Date of Award
Doctor of Philosophy
Clancy Dollinger, Stephanie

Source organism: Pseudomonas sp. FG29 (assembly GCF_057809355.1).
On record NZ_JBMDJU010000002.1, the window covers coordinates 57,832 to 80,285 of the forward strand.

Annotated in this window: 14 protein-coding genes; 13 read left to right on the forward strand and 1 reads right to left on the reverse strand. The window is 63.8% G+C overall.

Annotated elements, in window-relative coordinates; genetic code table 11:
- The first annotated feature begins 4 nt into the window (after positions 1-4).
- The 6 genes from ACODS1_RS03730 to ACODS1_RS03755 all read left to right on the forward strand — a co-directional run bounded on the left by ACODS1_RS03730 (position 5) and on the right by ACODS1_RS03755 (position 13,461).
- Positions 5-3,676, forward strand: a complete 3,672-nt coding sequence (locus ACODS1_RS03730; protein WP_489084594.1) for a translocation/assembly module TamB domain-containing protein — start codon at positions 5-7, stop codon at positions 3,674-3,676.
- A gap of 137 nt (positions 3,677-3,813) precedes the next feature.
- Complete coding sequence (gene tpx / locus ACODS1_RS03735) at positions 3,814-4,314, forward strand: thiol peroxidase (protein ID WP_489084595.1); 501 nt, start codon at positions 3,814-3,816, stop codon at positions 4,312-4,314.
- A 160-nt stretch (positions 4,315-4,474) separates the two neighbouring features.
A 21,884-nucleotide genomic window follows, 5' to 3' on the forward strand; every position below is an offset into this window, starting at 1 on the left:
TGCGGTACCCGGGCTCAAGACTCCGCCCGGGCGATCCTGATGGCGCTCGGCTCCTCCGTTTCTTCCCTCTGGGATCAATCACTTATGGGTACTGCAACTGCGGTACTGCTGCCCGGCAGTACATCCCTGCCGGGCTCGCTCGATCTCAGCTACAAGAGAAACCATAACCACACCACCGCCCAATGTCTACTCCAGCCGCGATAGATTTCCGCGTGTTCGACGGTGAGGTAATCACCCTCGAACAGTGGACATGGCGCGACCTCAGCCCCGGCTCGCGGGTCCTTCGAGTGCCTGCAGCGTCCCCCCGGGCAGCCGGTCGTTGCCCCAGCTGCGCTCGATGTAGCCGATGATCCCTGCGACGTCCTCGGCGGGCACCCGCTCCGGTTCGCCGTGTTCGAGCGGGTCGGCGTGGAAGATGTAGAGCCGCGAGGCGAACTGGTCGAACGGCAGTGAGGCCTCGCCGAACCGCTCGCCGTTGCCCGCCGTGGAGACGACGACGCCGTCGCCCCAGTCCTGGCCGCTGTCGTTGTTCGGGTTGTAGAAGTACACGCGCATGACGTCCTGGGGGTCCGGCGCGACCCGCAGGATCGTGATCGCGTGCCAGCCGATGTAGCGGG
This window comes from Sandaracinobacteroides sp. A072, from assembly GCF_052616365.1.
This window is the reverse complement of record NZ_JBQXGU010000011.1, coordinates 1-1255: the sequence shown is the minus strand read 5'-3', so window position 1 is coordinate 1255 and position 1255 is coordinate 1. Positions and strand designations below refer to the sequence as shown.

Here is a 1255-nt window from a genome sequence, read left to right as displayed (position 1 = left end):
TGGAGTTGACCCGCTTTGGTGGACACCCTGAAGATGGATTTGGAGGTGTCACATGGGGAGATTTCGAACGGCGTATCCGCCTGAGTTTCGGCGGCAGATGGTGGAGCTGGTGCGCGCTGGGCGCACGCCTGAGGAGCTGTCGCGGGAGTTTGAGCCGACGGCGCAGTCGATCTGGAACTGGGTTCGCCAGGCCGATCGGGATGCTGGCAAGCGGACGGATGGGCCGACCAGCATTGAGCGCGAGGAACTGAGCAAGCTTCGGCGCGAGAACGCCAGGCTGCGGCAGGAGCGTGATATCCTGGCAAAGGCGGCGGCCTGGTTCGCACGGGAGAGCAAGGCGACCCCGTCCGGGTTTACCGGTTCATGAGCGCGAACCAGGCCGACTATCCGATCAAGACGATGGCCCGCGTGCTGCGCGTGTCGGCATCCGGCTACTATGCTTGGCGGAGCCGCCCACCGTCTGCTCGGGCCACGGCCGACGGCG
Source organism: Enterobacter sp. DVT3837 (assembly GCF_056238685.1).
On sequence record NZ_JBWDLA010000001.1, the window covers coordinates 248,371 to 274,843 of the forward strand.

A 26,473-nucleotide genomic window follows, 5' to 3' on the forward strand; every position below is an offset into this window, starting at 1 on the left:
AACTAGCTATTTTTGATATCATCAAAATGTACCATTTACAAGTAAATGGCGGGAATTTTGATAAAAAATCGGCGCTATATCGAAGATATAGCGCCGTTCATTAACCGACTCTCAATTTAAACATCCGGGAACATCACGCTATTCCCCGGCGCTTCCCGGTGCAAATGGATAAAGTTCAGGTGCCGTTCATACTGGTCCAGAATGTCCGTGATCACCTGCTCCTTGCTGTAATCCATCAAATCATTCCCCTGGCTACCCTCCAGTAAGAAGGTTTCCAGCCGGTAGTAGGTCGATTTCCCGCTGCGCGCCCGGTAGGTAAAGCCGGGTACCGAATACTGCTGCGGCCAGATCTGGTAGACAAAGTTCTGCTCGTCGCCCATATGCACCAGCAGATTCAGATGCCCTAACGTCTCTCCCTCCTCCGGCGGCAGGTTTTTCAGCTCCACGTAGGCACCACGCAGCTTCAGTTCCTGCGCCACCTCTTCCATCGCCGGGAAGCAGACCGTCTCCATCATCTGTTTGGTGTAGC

The present study examined the neuropsychological relevance of poor sleep in a sample of community dwelling healthy older adults and a clinical sample of patients with untreated obstructive sleep apnea (OSA) between 40 and 90 years of age. The cognitive performance of 67 patients with obstructive sleep apnea (OSA) was compared to those of 46 controls screened for OSA using a portable device called ApneaLinkTM. The current study identified common neuropsychological variables associated with poor sleep quality in general (i.e., as a result of daytime sleepiness) and neuropsychological variables unique to only OSA patients (i.e., manifesting oxygen desaturation at night in addition to daytime sleepiness). Results indicated executive functions were related to hypoxemia and sustained attention was related to sleep fragmentation in the current study. A medical sequelae model and a neuropsychological sequelae model were tested. The neuropsychological sequelae model predicted whether one was a control or an OSA patient 70% accurately based on the predictors (scores on Wisconsin Card Sorting Test perseverance error, vigilance task, WAIS III forward digit span, WAIS III Block Design, phonemic and semantic fluency, and WAIS III backward digit span). The medical sequelae model predicted OSA status 89% accurately based on the predictors (BMI, depression, subjective sleep quality, age, hypertension, diabetes, total mood disturbance, gender, and general health). The current study provides further justification for OSA screening in the general population during middle age and late adulthood especially in those most at risk (i.e., overweight, male, hypertensive, and poor subjective sleep quality).
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